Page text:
Understanding the ARL

The Australasian Recycling Label (ARL) provides clear and easy instructions on what bin to sort your packaging in.  Following the ARL makes sure kitchen, bathroom and laundry packaging are disposed of correctly, increasing the chance of materials being recovered and turned into new products. 

How does it work? 


There are 4 types of label classifications:

  1. Recyclable: The black recycling symbol means this piece of packaging can be placed in the recycling bin as it is. Each piece of packaging with this label has to be placed separately in the recycling bin.
  2. Conditionally recyclable: The white recycling symbol means you must follow the instructions to recycle this packaging part. If you don't follow the instructions it has to go in the general waste bin, otherwise it will not be recycled and will contaminate the recycling stream.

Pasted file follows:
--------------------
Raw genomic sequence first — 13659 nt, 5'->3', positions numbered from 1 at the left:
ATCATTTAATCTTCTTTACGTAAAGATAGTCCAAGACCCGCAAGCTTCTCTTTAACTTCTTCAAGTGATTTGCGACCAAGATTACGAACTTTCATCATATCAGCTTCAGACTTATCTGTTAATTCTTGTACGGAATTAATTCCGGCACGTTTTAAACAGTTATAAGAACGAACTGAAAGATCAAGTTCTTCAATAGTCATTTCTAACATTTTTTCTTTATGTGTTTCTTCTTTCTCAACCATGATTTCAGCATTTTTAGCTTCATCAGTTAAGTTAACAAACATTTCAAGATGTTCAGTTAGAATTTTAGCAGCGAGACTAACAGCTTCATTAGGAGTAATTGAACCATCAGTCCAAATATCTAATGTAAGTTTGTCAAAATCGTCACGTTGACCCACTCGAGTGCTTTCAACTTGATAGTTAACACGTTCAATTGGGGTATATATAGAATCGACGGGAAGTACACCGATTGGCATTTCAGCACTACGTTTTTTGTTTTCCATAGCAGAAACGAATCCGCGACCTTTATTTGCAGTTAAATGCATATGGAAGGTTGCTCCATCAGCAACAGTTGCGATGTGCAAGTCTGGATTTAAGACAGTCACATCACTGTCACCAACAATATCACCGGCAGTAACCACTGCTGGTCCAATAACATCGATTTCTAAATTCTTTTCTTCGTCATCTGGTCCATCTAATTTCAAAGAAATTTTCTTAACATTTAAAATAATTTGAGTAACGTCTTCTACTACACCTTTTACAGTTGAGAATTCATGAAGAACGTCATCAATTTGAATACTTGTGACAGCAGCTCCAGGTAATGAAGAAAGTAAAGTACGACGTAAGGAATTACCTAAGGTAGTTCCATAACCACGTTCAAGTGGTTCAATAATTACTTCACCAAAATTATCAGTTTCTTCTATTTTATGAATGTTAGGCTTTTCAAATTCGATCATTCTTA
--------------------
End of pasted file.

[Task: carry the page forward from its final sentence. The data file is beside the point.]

3. Not recyclable: The bin symbol means that this piece of packaging is not recyclable and you must put it in the general waste bin. Do not place in your recycling bin.
  4. Check locally: The geotag symbol means this item may be recyclable at kerbside or other locations recognised as alternative destinations. 

Why do we need it?

There are many 'recycling' symbols that can be confusing and don't necessarily explain how to recycle. For example, the Plastic Identification Code is a symbol made up of triangular arrows with a number 1 to 7.


Although it may look like a recycling symbol, the numbers are actually used to identify the type of plastic the item is made from. They are not a recycling labels and they do not mean the item can be recycled.

Different plastic types can used to make both recyclable and non-recyclable items, so don't rely on the numbers to decide if something can go in your recycling bin! Instead, use the interactive local recycling tool on the ARL website to check recyclability options in your area and the tips above to help you identify if an item is recyclable or not.